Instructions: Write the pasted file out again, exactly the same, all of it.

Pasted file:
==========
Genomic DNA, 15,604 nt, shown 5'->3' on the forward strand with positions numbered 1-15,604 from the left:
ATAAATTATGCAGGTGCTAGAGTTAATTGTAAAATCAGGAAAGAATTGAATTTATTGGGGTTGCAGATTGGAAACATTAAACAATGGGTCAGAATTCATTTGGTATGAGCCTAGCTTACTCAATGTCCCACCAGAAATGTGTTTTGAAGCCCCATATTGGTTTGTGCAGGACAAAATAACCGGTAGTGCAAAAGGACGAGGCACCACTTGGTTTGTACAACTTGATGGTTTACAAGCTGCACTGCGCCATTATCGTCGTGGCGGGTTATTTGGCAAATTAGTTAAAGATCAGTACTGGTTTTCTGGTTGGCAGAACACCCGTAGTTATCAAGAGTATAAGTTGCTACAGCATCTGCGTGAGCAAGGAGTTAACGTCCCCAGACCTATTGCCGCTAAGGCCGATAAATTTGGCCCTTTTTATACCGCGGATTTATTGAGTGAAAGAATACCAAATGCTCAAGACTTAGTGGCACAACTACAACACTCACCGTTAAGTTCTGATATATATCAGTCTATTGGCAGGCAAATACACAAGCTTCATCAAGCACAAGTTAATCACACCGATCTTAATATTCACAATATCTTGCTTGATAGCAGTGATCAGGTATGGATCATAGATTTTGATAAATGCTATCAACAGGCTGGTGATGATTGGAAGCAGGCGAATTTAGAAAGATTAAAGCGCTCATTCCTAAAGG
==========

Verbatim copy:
Genomic DNA, 15,604 nt, shown 5'->3' on the forward strand with positions numbered 1-15,604 from the left:
ATAAATTATGCAGGTGCTAGAGTTAATTGTAAAATCAGGAAAGAATTGAATTTATTGGGGTTGCAGATTGGAAACATTAAACAATGGGTCAGAATTCATTTGGTATGAGCCTAGCTTACTCAATGTCCCACCAGAAATGTGTTTTGAAGCCCCATATTGGTTTGTGCAGGACAAAATAACCGGTAGTGCAAAAGGACGAGGCACCACTTGGTTTGTACAACTTGATGGTTTACAAGCTGCACTGCGCCATTATCGTCGTGGCGGGTTATTTGGCAAATTAGTTAAAGATCAGTACTGGTTTTCTGGTTGGCAGAACACCCGTAGTTATCAAGAGTATAAGTTGCTACAGCATCTGCGTGAGCAAGGAGTTAACGTCCCCAGACCTATTGCCGCTAAGGCCGATAAATTTGGCCCTTTTTATACCGCGGATTTATTGAGTGAAAGAATACCAAATGCTCAAGACTTAGTGGCACAACTACAACACTCACCGTTAAGTTCTGATATATATCAGTCTATTGGCAGGCAAATACACAAGCTTCATCAAGCACAAGTTAATCACACCGATCTTAATATTCACAATATCTTGCTTGATAGCAGTGATCAGGTATGGATCATAGATTTTGATAAATGCTATCAACAGGCTGGTGATGATTGGAAGCAGGCGAATTTAGAAAGATTAAAGCGCTCATTCCTAAAGG